I remember one time in one of our big meetings there is an accountant who felt I shouldn’t be in that position. He said, this is just a young woman. So the President said, what is your complaint? He said, we need the balance sheet, we need the cash flow.

And the President said he thinks we should be thinking more about our capacity to raise money. This is not about storage. This is about bringing the resources to our struggle. And the discussion was like, people were convinced that was the right thing. We didn’t have big issues on our participation. It is very clear personally when I share my experience that I didn’t get any resistance.

We used to hear about other liberation organizations in Africa. We would meet with them. You would hear about abuse, about sexual harassment, but those things never happened to me. I looked at the commanders as my brothers. It’s so easy for me to hug them, you know. It’s like sometimes I used to come and we had issues of accommodation. I remember I had a sleeping bag, and just come and going into my sleeping bag. Depending on where the commander of this unit. I did not think of them really as men that could abuse me or exploit me, I just knew them as my brothers.

And this still holds up today. I look at them as my colleagues. I trust them. I love them. I can call them anytime. I can make jokes with them. You know, it’s like sometime we developed a special relationship of trust.

And, knowing that the women who were coming were also sacrificing. We were not just coming to be abused and we always have sessions to talk about that, this is a unique operation. The energy was so strong, and we knew the challenges ahead were so strong. We needed different kind of values. That’s why our organization was such a special organization. If you looked at the men you saw at the Serena, I knew them before and they are still my friends. We trusted them. And also I think the President protected us in a way. He was always asking where we were, do they have food? Do they have a safe tent? It was a special eye and care for us.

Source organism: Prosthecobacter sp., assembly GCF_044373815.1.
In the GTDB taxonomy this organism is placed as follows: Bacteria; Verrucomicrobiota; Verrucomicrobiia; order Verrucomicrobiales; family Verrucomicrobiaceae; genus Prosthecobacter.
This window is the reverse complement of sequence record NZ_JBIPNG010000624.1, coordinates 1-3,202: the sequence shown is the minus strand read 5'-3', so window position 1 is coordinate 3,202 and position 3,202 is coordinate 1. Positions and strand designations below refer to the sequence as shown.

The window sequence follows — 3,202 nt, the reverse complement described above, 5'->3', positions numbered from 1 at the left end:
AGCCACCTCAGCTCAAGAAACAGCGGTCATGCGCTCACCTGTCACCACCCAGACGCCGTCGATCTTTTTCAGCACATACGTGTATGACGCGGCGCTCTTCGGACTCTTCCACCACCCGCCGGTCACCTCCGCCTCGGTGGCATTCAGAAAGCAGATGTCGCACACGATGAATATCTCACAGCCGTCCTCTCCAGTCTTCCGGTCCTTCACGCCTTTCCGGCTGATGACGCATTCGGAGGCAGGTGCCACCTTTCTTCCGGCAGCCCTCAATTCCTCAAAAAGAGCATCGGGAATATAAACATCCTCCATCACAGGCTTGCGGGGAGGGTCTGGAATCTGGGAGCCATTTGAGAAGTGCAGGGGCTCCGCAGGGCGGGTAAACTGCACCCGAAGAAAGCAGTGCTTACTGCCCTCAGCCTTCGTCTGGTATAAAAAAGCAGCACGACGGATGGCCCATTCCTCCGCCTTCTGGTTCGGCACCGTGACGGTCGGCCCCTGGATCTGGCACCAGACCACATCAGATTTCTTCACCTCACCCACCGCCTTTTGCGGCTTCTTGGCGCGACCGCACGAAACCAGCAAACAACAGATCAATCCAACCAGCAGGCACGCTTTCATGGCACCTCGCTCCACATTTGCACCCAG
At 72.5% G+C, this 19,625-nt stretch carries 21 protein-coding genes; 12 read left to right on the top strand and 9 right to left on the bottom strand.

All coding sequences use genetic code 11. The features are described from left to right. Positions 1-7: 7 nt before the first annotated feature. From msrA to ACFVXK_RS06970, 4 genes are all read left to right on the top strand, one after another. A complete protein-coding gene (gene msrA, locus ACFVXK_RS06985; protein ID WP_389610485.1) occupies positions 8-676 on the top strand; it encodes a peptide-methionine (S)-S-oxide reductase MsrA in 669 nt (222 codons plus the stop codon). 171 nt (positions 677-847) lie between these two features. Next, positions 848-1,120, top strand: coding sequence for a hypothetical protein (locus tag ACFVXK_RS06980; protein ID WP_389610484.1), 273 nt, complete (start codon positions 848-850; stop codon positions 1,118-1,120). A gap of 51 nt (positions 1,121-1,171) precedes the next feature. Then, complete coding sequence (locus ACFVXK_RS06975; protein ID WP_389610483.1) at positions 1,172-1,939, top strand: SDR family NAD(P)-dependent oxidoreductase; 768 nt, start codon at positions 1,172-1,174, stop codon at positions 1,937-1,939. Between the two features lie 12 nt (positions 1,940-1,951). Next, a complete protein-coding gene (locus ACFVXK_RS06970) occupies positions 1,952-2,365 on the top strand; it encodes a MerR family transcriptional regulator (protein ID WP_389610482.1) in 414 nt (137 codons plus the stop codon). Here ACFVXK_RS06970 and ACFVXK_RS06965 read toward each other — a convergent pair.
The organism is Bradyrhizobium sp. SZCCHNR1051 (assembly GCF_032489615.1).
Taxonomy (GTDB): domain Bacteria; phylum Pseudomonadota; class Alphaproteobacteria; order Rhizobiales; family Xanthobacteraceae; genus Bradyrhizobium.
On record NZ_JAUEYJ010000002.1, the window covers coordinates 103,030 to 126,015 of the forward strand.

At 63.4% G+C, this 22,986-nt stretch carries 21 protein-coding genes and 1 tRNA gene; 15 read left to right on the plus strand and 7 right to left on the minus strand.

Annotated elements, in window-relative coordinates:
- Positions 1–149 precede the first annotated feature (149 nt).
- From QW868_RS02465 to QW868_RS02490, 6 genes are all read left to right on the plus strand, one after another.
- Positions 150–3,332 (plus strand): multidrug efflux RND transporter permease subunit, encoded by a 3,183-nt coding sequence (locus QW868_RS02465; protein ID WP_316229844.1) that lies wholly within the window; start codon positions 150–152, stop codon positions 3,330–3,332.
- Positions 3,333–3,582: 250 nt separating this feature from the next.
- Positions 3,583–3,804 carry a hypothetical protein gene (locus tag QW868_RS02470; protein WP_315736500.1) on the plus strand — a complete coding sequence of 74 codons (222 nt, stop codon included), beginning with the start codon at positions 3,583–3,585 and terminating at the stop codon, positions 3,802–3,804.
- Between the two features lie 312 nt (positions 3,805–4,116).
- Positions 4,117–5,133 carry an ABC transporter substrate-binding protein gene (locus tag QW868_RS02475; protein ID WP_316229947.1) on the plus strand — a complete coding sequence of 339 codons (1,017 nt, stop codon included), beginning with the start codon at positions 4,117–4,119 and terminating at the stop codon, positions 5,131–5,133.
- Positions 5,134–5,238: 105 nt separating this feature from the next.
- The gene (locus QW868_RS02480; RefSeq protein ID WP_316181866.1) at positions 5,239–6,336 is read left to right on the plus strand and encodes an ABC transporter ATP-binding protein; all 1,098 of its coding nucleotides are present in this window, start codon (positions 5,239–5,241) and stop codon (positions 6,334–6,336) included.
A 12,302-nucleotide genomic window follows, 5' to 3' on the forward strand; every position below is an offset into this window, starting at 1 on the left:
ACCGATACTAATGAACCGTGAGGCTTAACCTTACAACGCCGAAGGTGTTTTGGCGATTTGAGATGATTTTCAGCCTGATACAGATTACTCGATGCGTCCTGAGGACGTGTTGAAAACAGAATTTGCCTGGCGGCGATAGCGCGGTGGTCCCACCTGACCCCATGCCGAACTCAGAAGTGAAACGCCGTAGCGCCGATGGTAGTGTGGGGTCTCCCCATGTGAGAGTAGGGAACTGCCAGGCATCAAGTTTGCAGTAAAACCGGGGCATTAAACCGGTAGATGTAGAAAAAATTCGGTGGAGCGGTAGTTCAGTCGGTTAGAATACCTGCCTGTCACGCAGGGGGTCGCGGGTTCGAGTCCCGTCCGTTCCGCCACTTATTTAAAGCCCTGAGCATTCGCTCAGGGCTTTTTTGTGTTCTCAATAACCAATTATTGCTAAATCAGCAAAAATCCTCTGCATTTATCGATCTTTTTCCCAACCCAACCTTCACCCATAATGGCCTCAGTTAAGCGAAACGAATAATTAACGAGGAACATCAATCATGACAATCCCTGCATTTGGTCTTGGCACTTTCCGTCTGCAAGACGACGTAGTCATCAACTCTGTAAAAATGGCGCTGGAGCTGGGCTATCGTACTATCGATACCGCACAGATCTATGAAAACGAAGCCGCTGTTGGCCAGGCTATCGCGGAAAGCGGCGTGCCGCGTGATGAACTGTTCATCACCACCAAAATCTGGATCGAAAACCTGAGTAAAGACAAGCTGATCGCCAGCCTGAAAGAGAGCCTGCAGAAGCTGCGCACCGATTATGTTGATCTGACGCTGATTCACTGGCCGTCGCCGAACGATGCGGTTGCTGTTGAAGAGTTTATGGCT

MF: Tell me about how you got involved in formal governance after the war?

AI: Yeah, it’s like my background during the war was raising finances. I was very much involved in raising finances for the war, which I think was very successful. There was no embezzlement; there was no misuse. So it’s like I think people had confidence in us. Women can contribute. Women are part and parcel of this nation building. After the Genocide in 1994, I was the first Minister of Family.

At that time it was called the Minister of Family and Women. It used to be, based on negotiations with the previous regime, that they didn’t look on it as a strong ministry. They looked on it as a very weak ministry. But the leaders of the RPF knew that key ministries would be the Ministries of Youth and Women. So I was entrusted with the Ministry of Family. I remember it was a very small ministry with very few staff. But it grew into a big ministry.

People started appreciating the work of this ministry. It kept changing names. Initially it was the Ministry of Family, but then it became the Ministry of Family and Gender. It’s as if all the social issues after 1994 were entrusted to this ministry. So it’s like I looked after the children, looked after women, all the vulnerable sections of our society. I would say in 1994 – 97, the biggest responsibility of that was for the vulnerable sections of our society. Even in terms of the budget, people had confidence in our ministry, to get a lot of support from the donors.